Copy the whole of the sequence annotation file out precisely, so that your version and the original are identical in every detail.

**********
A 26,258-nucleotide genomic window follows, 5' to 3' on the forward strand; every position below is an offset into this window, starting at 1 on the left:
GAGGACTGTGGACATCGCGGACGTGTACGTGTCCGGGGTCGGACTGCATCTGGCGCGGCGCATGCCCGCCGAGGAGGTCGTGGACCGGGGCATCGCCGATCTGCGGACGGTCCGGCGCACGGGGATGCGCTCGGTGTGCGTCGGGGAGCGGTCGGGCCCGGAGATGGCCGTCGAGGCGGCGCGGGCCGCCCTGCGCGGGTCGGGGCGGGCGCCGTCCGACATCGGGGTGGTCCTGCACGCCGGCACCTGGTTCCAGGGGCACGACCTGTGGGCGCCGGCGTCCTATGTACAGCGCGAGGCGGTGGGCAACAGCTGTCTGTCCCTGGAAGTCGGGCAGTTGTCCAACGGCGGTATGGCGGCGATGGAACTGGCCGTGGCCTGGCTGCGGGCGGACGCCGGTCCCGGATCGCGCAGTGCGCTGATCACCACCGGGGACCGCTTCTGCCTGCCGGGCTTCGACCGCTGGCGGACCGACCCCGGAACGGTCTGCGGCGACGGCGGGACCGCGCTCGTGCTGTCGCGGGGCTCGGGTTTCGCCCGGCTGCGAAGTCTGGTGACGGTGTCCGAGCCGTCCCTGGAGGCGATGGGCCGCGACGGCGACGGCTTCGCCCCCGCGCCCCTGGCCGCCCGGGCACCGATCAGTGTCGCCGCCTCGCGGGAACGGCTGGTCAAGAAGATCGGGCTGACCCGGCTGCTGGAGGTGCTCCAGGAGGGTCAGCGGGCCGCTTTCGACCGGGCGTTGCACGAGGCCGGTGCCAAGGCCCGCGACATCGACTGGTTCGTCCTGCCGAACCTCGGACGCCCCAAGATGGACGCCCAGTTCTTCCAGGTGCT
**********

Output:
A 26,258-nucleotide genomic window follows, 5' to 3' on the forward strand; every position below is an offset into this window, starting at 1 on the left:
GAGGACTGTGGACATCGCGGACGTGTACGTGTCCGGGGTCGGACTGCATCTGGCGCGGCGCATGCCCGCCGAGGAGGTCGTGGACCGGGGCATCGCCGATCTGCGGACGGTCCGGCGCACGGGGATGCGCTCGGTGTGCGTCGGGGAGCGGTCGGGCCCGGAGATGGCCGTCGAGGCGGCGCGGGCCGCCCTGCGCGGGTCGGGGCGGGCGCCGTCCGACATCGGGGTGGTCCTGCACGCCGGCACCTGGTTCCAGGGGCACGACCTGTGGGCGCCGGCGTCCTATGTACAGCGCGAGGCGGTGGGCAACAGCTGTCTGTCCCTGGAAGTCGGGCAGTTGTCCAACGGCGGTATGGCGGCGATGGAACTGGCCGTGGCCTGGCTGCGGGCGGACGCCGGTCCCGGATCGCGCAGTGCGCTGATCACCACCGGGGACCGCTTCTGCCTGCCGGGCTTCGACCGCTGGCGGACCGACCCCGGAACGGTCTGCGGCGACGGCGGGACCGCGCTCGTGCTGTCGCGGGGCTCGGGTTTCGCCCGGCTGCGAAGTCTGGTGACGGTGTCCGAGCCGTCCCTGGAGGCGATGGGCCGCGACGGCGACGGCTTCGCCCCCGCGCCCCTGGCCGCCCGGGCACCGATCAGTGTCGCCGCCTCGCGGGAACGGCTGGTCAAGAAGATCGGGCTGACCCGGCTGCTGGAGGTGCTCCAGGAGGGTCAGCGGGCCGCTTTCGACCGGGCGTTGCACGAGGCCGGTGCCAAGGCCCGCGACATCGACTGGTTCGTCCTGCCGAACCTCGGACGCCCCAAGATGGACGCCCAGTTCTTCCAGGTGCT